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If I Could Make Up My Own Rules...

By Dr. Raag Airan
. 1 Comment(s)

 

Seeing as a frontrunner for the Republican presidential nomination can gain traction with a tax plan borrowed from SimCity, here's what I would do if I could run my own SimHealthCareSystem:

1. Cut the link between employment and insurance. Pass tax subsidies directly to the individual buyer and let insurance companies lobby individual consumers to provide their services. If you want a private system and gain the benefits of the invisible hand you need as many separate buyers making individual choices as you can get.

2. Make national HealthIT standards to allow secure, easy transfer of medical data between providers. I can easily stream Hulu to my iPad while flying at 35,000 ft, yet I can't transfer CT results across town without pulling teeth and growing a few grey hairs. Part of the reason I can do the former is the IT market has made standards for how such data transfer needs to happen and each corresponding piece of software has to hew to those standards. When private actors don't make those standards, government and international engineering bodies step in to do so. We need similar standards so we can transfer medical lab data and imaging results with ease. Without those standards and infrastructure we will continue to repeat labs, imaging, and even biopsies simply because it's too hard to get the results from Outside Hospital and because we have strong fee-for-service incentives to do so.

3. Make having a living will and palliative care consultation required for anyone with an expected lifespan less than 10 years from the present. Maybe I'm just sensitized from particular experiences as an intern, but I feel inappropriate end of life care is an epidemic in our country. With standard end-of-life counseling we have the tools to prevent unwanted and unneeded ICU stays and all the corresponding morbidity and pain that follows. End of life counseling isn't "death panels", it's good medicine.

4. Medical liability reform. I'm one of those that believes medical tort reform can have a big, positive impact on reining in costs due to defensive medicine. Not because of actual rates of medical tort use, but because the perception of a hostile litigation environment is used as much as an excuse for overutilization as a defense from litigious patients. So I would consider the standard tacks: caps on non-economic damages, specialized medical courts, etc. But, I would add a wrinkle: make physicians liable for non-indicated tests and therapeutics they order. If every time you have sign an order you have to weigh the probability of being sued for doing something against the probability of being sued for not doing something, hopefully the two will cancel and you will just consider the medical appropriateness for writing that order. And, consulting services can use yet another approach for blocking a procedure they don't think is entirely appropriate: "I can't expose myself to the litigation."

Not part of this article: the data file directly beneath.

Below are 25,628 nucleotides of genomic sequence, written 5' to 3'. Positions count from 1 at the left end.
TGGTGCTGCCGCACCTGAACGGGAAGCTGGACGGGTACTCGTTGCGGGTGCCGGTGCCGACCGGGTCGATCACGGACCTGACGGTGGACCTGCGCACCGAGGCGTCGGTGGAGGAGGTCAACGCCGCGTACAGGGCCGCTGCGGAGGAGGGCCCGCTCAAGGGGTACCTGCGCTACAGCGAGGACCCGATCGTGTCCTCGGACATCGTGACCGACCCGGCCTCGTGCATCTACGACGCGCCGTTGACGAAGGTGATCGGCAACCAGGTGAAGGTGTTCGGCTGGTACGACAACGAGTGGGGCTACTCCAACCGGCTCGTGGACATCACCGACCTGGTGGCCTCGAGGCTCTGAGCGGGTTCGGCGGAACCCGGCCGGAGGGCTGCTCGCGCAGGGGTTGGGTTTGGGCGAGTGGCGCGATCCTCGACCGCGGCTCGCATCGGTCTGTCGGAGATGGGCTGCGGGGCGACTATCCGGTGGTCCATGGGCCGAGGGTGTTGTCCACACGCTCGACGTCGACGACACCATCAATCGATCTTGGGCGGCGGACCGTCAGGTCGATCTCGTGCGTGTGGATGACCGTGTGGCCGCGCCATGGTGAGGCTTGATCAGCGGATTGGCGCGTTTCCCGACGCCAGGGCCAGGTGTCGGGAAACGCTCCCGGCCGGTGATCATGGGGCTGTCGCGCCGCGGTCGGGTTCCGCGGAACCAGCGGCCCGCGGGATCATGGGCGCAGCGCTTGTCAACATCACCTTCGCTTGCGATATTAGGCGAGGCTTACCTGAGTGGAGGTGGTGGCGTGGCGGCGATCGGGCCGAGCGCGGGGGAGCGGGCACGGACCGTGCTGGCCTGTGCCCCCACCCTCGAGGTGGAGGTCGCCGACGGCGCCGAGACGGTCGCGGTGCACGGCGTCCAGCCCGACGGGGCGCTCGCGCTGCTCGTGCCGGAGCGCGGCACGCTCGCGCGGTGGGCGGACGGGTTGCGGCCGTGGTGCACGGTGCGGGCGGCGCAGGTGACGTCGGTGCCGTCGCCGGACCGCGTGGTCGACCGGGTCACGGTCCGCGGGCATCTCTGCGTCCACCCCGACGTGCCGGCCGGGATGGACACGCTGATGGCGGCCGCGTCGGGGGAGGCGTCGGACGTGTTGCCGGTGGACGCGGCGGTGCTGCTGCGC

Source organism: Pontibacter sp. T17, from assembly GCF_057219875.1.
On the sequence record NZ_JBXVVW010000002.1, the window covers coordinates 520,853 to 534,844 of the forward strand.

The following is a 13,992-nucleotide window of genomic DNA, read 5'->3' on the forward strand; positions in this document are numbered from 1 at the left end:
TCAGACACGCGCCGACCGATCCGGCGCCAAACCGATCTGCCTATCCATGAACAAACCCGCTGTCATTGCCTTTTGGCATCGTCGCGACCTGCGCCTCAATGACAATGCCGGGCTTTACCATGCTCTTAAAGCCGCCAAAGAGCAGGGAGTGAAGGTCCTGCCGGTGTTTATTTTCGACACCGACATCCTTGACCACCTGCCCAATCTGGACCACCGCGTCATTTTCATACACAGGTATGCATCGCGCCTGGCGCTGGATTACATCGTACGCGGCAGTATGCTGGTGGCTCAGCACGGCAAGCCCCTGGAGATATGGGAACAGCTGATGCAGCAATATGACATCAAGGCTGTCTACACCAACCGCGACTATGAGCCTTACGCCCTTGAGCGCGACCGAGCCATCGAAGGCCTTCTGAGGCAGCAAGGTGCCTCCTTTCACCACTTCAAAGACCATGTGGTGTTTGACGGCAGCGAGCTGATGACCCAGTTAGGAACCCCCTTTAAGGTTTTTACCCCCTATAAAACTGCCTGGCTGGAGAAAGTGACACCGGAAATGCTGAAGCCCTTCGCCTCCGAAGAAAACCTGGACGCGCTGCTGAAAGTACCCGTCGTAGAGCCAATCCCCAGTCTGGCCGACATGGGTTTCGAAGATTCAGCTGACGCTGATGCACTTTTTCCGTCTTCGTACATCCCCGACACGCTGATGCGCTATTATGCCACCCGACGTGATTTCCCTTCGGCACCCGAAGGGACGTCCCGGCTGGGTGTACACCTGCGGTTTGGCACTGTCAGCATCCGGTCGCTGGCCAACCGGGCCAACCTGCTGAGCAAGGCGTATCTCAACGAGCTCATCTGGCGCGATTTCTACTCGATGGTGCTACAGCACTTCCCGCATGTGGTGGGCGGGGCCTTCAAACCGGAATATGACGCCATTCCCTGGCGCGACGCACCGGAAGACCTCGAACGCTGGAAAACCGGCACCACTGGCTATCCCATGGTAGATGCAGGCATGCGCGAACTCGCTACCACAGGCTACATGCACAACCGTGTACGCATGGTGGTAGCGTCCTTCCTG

5. Make a national priority list for studies to establish evidence-based guidelines and have oversight for those studies run out of the NIH/FDA. Why do we wait for academic institutions and pharma/biotech companies to gain interest in and run a study comparing two therapeutic strategies? There are plenty of important questions out there about how two existing therapies stack up for treating a common disorder. So instead of waiting for a company or university to develop a particular (read: financial) interest in a therapy and run a trial to see if it works, have the NIH make a priority list of what needs to be studied, publicize it well, and put out RFAs to run that specific trial. Guidance on what needs to be studied and how can be taken from the FDA who will ultimately have to use that data in judging efficacy and safety. These studies would provide the data necessary for implementing effective evidence-based guidelines.

That’s my wishlist. What’s yours?

 

Share Your Comments

 

  1. Cilla Mitchell

    Permalink
    Tort Reform is a legal weapon used in Texas against Texans ever since Governor Rick Perry signed the 2003 Tort Reform Act. When there are laws on the books preventing the common man from getting accountability, no telling what will happen.

    Providing a link to a video showing the collateral damage left behind Tort Reform.

    http://www.youtube.com/watch?v=JT7rxa21_Xo

    If link is not accessible, just Google Cleveland Mark Mitchell, then click on youtube Cleveland Mark Mitchell December 12 1950 - April 26 2008.

    Thank you for your time,

    Cilla Mitchell

    A Texas nurse and vet

    My wish is for accountability.

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